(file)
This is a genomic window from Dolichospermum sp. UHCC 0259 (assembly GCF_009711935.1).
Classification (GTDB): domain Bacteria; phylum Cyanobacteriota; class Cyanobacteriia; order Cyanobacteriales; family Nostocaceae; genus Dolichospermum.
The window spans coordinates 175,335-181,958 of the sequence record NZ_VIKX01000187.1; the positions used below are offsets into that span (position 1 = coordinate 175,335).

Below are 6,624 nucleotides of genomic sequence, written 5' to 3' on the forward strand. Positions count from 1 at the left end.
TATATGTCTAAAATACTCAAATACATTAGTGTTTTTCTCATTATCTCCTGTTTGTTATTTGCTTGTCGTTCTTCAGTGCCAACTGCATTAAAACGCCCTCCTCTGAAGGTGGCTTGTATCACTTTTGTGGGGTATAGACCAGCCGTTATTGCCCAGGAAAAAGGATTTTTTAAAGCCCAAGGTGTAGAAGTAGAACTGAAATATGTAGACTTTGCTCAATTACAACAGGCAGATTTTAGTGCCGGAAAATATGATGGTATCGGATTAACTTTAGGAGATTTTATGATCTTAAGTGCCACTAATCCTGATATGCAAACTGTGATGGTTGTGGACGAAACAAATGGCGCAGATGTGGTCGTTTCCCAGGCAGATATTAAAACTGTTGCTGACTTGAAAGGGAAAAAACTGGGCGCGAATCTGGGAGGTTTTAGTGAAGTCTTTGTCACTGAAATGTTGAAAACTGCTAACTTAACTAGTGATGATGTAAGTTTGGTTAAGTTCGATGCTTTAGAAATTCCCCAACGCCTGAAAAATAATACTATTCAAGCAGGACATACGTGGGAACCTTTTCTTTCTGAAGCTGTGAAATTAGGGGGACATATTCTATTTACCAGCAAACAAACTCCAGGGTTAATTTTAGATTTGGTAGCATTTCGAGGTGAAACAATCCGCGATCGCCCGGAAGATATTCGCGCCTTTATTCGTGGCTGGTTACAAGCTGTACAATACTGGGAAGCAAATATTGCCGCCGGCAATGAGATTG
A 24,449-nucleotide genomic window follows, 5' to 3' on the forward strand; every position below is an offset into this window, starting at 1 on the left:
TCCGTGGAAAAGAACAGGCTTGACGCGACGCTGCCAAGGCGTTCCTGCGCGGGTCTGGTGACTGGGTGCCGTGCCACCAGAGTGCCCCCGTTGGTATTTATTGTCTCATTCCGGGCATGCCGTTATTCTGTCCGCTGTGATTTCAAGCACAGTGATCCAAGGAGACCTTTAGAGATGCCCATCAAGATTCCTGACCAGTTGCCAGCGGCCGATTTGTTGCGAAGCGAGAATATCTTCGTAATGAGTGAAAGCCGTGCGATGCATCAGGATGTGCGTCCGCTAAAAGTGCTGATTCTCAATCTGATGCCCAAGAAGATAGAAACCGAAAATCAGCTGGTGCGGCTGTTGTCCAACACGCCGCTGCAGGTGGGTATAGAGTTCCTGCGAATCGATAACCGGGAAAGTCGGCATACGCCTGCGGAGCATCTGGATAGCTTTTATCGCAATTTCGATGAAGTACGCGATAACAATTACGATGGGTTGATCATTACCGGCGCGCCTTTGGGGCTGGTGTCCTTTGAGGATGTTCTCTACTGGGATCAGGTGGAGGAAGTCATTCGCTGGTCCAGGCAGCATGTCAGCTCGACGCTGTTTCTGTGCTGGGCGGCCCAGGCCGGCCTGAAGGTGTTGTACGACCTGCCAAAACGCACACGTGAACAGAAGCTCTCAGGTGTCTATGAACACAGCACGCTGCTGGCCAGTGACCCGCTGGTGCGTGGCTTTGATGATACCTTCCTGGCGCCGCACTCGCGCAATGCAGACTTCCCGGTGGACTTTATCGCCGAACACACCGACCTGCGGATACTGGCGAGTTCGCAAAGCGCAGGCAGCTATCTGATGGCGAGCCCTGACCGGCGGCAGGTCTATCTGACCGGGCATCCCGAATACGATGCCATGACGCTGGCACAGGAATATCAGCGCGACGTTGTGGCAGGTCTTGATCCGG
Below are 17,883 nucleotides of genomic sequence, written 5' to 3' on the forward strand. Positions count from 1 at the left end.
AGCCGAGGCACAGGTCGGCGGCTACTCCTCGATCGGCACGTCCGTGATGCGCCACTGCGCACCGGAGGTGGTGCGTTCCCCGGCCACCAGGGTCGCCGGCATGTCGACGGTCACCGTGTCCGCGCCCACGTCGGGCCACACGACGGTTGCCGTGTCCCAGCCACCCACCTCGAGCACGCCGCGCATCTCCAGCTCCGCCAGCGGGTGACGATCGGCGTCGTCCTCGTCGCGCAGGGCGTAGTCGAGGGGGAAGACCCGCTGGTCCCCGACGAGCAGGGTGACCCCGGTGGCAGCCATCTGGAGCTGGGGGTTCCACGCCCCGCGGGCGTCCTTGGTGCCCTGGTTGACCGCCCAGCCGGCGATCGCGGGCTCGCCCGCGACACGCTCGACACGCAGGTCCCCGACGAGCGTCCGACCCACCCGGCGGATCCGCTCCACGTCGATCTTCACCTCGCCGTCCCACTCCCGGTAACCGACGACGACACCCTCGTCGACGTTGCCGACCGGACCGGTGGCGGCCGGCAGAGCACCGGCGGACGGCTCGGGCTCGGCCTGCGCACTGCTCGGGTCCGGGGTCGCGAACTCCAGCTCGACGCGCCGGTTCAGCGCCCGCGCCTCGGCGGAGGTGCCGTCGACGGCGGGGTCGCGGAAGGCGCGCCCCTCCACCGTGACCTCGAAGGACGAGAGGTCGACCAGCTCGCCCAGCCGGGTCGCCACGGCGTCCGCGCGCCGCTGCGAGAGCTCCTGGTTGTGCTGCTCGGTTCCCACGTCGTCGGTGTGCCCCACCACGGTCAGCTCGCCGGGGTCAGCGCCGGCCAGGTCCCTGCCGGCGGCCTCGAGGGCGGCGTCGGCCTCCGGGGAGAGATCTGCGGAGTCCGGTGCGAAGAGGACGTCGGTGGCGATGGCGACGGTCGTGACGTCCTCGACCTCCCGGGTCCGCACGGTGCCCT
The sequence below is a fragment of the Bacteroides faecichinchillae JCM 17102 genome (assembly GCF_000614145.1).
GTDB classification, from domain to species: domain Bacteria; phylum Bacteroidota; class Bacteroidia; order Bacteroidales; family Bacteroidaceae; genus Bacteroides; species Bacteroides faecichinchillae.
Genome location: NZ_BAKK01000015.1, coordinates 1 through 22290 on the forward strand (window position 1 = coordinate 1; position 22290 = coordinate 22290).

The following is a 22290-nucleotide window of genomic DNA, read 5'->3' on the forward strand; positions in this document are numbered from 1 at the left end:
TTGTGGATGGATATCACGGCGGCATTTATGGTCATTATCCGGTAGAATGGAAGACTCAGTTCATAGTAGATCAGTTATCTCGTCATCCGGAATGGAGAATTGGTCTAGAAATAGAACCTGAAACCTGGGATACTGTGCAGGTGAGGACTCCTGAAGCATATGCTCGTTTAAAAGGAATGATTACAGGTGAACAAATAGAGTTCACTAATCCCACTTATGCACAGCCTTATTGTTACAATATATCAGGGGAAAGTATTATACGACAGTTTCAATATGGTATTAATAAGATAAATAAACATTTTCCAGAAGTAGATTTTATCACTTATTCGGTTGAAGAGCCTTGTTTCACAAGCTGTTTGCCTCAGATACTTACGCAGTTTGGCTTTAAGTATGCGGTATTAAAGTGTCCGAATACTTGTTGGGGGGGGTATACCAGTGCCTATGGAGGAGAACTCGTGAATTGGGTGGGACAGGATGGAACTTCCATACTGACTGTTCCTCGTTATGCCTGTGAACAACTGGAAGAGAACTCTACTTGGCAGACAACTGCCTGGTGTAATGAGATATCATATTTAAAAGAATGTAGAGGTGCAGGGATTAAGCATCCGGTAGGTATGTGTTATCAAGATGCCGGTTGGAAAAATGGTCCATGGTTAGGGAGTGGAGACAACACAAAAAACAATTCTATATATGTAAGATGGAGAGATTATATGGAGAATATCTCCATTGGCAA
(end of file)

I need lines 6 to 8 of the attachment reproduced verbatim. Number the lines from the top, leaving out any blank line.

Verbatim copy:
A 24,449-nucleotide genomic window follows, 5' to 3' on the forward strand; every position below is an offset into this window, starting at 1 on the left:
TCCGTGGAAAAGAACAGGCTTGACGCGACGCTGCCAAGGCGTTCCTGCGCGGGTCTGGTGACTGGGTGCCGTGCCACCAGAGTGCCCCCGTTGGTATTTATTGTCTCATTCCGGGCATGCCGTTATTCTGTCCGCTGTGATTTCAAGCACAGTGATCCAAGGAGACCTTTAGAGATGCCCATCAAGATTCCTGACCAGTTGCCAGCGGCCGATTTGTTGCGAAGCGAGAATATCTTCGTAATGAGTGAAAGCCGTGCGATGCATCAGGATGTGCGTCCGCTAAAAGTGCTGATTCTCAATCTGATGCCCAAGAAGATAGAAACCGAAAATCAGCTGGTGCGGCTGTTGTCCAACACGCCGCTGCAGGTGGGTATAGAGTTCCTGCGAATCGATAACCGGGAAAGTCGGCATACGCCTGCGGAGCATCTGGATAGCTTTTATCGCAATTTCGATGAAGTACGCGATAACAATTACGATGGGTTGATCATTACCGGCGCGCCTTTGGGGCTGGTGTCCTTTGAGGATGTTCTCTACTGGGATCAGGTGGAGGAAGTCATTCGCTGGTCCAGGCAGCATGTCAGCTCGACGCTGTTTCTGTGCTGGGCGGCCCAGGCCGGCCTGAAGGTGTTGTACGACCTGCCAAAACGCACACGTGAACAGAAGCTCTCAGGTGTCTATGAACACAGCACGCTGCTGGCCAGTGACCCGCTGGTGCGTGGCTTTGATGATACCTTCCTGGCGCCGCACTCGCGCAATGCAGACTTCCCGGTGGACTTTATCGCCGAACACACCGACCTGCGGATACTGGCGAGTTCGCAAAGCGCAGGCAGCTATCTGATGGCGAGCCCTGACCGGCGGCAGGTCTATCTGACCGGGCATCCCGAATACGATGCCATGACGCTGGCACAGGAATATCAGCGCGACGTTGTGGCAGGTCTTGATCCGG
Below are 17,883 nucleotides of genomic sequence, written 5' to 3' on the forward strand. Positions count from 1 at the left end.